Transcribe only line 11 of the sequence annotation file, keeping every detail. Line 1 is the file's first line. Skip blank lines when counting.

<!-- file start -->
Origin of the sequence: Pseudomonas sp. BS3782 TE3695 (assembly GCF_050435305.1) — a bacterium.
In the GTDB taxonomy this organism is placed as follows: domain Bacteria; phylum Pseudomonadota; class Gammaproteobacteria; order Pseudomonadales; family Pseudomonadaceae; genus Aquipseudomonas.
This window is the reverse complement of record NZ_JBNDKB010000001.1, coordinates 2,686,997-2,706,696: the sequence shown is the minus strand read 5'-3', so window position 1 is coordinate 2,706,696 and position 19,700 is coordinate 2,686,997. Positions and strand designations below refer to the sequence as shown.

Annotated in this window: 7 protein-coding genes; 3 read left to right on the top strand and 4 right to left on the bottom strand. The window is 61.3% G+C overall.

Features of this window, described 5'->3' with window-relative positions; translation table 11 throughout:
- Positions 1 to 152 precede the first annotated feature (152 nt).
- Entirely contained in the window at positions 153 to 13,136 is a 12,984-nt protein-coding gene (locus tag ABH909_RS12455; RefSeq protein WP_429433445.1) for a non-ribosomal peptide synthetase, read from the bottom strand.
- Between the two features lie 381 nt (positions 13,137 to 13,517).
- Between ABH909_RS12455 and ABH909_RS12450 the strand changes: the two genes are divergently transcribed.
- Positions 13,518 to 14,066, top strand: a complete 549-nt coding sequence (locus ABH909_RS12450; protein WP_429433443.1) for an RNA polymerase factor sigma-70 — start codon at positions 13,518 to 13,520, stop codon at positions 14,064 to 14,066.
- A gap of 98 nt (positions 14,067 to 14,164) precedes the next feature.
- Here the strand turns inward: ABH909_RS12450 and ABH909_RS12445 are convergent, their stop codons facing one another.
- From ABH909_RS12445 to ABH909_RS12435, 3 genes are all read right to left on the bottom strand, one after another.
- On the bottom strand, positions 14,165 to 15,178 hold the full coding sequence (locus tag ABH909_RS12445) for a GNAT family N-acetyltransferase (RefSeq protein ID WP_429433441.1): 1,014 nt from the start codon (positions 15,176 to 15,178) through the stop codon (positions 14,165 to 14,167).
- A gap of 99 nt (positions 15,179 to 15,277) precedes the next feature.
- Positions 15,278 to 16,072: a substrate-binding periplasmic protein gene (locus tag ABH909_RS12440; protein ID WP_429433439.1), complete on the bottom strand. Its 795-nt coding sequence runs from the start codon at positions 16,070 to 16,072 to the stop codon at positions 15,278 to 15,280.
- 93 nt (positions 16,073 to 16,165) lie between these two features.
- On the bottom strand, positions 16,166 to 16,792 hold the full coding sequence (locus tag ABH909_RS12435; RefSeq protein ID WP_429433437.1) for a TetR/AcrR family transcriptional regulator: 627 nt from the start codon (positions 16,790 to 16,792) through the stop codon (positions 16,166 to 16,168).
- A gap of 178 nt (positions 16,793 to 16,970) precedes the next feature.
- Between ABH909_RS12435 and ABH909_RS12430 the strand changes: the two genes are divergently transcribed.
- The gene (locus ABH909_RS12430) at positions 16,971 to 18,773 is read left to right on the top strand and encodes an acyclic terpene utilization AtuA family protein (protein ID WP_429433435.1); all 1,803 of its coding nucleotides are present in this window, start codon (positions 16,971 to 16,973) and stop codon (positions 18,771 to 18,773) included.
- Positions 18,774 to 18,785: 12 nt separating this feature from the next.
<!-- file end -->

- A gap of 98 nt (positions 14,067 to 14,164) precedes the next feature.